So, this was my first ever book review. Phew, harder to write than you would think! Did I do it justice? Did it even make sense? Was there an important review-detail that I totally missed? Don’t hesitate to let me know! I am new in this blogger-world so every little response helps me a long way!

Kisses!

Tart biscotti with almonds, hazelnuts and sesame

It’s happening! I’ve created something and it is going online! This is one small step for mankind but one huge leap for this little human.

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I’ve been home from work for the last three days, sick, so I’ve had a lot of time on my hands. Recently I have been mildly (ha, yeah right) obsessed with Sorted Food on YouTube and gotten my deep-rooted food obsession to grow yet again. So after watching a billion food-related videos (what else is there to do when trapped on the sofa?) I headed over to Pinterest, and there I stumbled upon the most luscious picture of a stack of biscotti. I. Love. Biscotti. And the great thing about biscotti is that they keep for so long! So I decided to bake a bunch, even though I had no appetite what so ever.

It was a struggle, I must admit. Making a dough that needs just the tiniest bit of arm’s strength while sick is not the best idea I’ve had. But I felt restless and something needed to happen. So bish bosh bash, I threw together a half-improvised biscotti dough – and it actually turned out alright!

I did all of this yesterday, so today my body is a little more cooperative and my appetite is back! But the restlessness is still there and that’s how I ended up making my first official blog post – yay for me! The pictures are, in my opinion, definitely not Pinterest-worthy – if even blog-worthy – but they’re there and it’s a start! I don’t really know anything about photography or lighting, so the quality is very much still in the baby stage. Bare with me here, though, ‘cause I definitely plan on improving quite a lot. I think that food photography is very fascinating, but the thing I don’t get is how people make it look so effortless. I tried placing a piece of parchment paper underneath the biscotti (crooked, even – oh, fancy) and spread some almonds and hazelnuts around, but it just ended up looking like I tried too hard. Oh well! Next time will be better!

I actually wrote several entries before going with this one, where I explained how much of a perfectionist I am and how much out of my comfort zone this post is (with the bad pictures and second language English). But I have decided that it is okay to start out with blurry, bland pictures and an unfocused ramble, ‘cause this is my space and these are my rules.

I am planning on getting this blog to a whole other level, but things takes time and a blog isn’t perfect from post one.

So, from me to you, here is my first official post with my first official recipe! How can you go wrong with biscotti? Maybe the pictures failed, maybe the ramble failed, but the biscotti will never fail!

Kisses!

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Tart biscotti with almonds, hazelnuts and sesame

5 dl (2 cups) flour
1,8 dl (3/4 cup) sugar
2 tsp. baking powder
Zest of 2 lemons
1 thumb sized piece of ginger, grated
1/4 tsp. vanilla powder
A pinch of salt
3 large eggs
A handful of almonds
A handful of hazelnuts
A small handful of sesame seeds

Preheat oven to 175 degrees celcius (350 degrees fahrenheit).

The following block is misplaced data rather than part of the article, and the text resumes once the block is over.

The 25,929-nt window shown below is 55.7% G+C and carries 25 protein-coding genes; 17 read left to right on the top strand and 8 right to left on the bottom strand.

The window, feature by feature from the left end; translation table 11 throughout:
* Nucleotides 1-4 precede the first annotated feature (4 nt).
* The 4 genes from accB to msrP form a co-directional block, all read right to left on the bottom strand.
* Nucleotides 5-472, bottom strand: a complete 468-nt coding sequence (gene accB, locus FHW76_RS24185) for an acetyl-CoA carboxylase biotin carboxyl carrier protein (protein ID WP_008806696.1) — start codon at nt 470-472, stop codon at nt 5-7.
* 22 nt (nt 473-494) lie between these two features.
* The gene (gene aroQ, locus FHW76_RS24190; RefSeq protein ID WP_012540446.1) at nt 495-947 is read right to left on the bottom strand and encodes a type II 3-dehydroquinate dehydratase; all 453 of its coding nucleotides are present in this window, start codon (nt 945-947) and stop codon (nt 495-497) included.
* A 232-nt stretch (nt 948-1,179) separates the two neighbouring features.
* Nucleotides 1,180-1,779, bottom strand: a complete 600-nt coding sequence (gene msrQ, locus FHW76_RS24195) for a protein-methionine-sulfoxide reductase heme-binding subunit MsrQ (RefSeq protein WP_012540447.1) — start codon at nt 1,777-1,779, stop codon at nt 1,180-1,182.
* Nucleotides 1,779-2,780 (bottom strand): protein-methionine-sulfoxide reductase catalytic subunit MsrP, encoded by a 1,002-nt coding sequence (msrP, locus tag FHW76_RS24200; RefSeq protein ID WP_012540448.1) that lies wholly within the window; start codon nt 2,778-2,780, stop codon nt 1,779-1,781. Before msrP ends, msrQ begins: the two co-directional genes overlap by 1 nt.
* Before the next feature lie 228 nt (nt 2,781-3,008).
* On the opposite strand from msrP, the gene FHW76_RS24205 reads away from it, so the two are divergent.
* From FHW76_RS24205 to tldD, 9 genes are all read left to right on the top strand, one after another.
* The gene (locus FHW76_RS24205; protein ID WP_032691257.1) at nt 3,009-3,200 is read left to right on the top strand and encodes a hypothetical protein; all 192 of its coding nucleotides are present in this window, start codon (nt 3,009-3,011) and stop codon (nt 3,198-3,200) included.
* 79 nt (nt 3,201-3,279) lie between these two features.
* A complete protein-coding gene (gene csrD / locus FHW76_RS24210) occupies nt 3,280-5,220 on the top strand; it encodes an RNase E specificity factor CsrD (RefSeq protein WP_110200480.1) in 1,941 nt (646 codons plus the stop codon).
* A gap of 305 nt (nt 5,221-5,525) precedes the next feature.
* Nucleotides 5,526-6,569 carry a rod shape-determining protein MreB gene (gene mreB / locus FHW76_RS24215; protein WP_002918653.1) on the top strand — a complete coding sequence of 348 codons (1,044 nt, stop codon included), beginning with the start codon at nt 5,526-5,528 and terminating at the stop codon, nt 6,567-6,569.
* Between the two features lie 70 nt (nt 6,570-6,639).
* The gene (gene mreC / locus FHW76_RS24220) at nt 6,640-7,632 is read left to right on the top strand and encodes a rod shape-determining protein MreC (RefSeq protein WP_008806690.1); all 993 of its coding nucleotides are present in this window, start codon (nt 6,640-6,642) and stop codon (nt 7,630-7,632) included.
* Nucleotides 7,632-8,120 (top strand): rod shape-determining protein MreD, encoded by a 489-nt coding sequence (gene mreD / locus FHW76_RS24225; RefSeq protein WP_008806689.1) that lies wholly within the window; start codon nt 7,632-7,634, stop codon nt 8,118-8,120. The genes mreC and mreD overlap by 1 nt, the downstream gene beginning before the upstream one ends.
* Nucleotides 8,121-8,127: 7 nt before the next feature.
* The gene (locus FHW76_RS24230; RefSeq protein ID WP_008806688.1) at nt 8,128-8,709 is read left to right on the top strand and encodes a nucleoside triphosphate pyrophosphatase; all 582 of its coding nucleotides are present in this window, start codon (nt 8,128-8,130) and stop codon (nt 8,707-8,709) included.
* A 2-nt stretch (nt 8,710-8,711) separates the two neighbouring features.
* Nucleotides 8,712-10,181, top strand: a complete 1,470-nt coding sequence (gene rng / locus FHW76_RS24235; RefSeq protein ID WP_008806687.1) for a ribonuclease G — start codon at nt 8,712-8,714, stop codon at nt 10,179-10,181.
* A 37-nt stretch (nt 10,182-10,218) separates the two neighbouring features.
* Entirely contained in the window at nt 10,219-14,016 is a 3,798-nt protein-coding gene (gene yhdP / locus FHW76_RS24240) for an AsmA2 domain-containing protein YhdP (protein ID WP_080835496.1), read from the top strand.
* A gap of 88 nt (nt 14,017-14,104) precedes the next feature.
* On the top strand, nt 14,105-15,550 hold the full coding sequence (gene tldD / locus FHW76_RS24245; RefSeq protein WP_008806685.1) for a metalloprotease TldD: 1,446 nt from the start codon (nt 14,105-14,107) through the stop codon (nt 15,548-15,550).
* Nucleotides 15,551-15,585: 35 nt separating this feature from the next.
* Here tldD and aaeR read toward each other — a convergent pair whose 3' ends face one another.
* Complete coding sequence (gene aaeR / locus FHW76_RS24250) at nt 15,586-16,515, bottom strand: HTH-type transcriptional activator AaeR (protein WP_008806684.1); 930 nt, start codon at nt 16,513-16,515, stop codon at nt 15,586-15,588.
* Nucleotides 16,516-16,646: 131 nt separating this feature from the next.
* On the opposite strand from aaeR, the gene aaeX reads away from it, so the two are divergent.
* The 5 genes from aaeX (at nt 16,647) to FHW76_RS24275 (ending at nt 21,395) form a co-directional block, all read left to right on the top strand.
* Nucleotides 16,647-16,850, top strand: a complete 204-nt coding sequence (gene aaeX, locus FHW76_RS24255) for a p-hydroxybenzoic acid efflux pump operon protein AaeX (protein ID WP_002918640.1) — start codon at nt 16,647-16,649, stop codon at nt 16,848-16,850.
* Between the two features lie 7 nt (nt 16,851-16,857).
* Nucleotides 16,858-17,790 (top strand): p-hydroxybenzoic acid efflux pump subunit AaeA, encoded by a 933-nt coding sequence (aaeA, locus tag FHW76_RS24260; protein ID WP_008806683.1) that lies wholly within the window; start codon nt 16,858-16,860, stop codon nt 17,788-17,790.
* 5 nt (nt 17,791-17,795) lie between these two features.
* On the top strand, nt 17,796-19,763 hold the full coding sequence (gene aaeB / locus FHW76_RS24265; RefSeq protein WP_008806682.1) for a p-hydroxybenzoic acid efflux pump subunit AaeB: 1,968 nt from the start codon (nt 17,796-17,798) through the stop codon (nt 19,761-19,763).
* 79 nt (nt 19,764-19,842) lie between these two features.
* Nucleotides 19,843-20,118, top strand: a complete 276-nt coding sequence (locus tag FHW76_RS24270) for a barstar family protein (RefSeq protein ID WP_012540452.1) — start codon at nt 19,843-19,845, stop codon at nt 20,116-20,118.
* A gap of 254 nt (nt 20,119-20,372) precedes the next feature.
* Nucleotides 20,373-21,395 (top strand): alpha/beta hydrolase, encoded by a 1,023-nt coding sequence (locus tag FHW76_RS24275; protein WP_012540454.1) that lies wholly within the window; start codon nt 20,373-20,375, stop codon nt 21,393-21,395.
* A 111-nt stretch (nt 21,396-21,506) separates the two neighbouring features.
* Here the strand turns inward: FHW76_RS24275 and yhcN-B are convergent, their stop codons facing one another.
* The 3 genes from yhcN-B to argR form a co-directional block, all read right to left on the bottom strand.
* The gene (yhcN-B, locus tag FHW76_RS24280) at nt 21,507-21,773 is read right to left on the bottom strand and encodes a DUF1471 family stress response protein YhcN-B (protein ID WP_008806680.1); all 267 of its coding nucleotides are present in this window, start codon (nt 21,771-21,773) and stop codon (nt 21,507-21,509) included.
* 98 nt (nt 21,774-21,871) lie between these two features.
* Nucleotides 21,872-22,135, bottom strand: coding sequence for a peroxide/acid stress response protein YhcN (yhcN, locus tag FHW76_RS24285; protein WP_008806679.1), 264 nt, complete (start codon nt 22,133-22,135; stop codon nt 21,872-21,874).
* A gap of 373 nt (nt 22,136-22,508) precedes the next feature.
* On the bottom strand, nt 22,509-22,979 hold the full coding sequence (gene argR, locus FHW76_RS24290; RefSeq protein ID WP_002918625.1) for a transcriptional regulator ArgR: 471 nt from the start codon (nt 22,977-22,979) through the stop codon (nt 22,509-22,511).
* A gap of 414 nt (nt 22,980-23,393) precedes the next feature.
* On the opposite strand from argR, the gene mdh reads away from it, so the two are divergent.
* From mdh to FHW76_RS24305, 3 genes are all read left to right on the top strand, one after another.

In a large bowl, whisk together all of the dry ingredients plus the lemon and ginger. Fold in the nuts and seeds. Crack in the eggs and get your hands dirty. The dough will appear very dry, but it will come together when kneaded – just like a shortcrust pastry dough.

Divide the now smooth dough into two and roll the pieces into logs, about 6,5 cm (3 inches) wide, 2,5 cm (1 inch) high. Transfer to a baking sheet lined with parchment paper.

Bake for approx. 30 minutes, or until the logs are firm to the touch and puffed up. The top might crack, don’t worry about that. Transfer them to a wire rack and let them cool.

When the logs have cooled, cut them into 1 cm (1/2 inch) thick slices crosswise. Best to use a bread knife for this bit. Spread the cookies on the baking sheet and bake them, yet again, for 20 minutes, flipping them halfway through the bake.

Since the cookies are twice baked (as the name indicates) they can be stores for weeks and weeks, so they’re a perfect snack to have lying around.

They’re best served dunked into coffee. So, enjoy!

The dreaded first post

I dream of running a blog. It has been a dream of mine since I can remember. I have tried and tried (and tried) to get one up and running, but every time, after just a couple of half-hearted posts, it has withered and died. And this hasn’t just happened once or twice, it has happened maybe twelve (or twenty) times – I have honestly lost track of count.

But this time, pugs and princesses, I will concur! I will get this blog to the point where you think “Damn, this is some next level shit!” and it will be glorious.

It might not happen over night. No, it most definitely won’t happen over night. I, as you might have figured out from all of the dead blogs, am very good at getting really hooked on something, and then forgetting all about it after a short while. Whether it be a blog, a hobby, a crush, or something entirely different. I am not very consistent – at all. (How’s that for a good basis for a blog?)

So on that note, let’s see where this brings me. First of all I need to get my camera up and running. As I see it, a blog is only as good as its pictures – and this blog doesn’t even have a single personal picture yet! Boo. And I already have three or four lists packed with ideas for posts – both funny, serious and yummy ones.

So it is safe to say that the only thing holding me back is myself! Let’s call this posts a personal motivator, ’cause I need a place to rant – even if nobody is listening.

I hope to see you (and myself) very soon on this same spot! It will be a wild (and mildly bewildering) journey, and it’s gonna be b-e-a-utiful!

Kisses!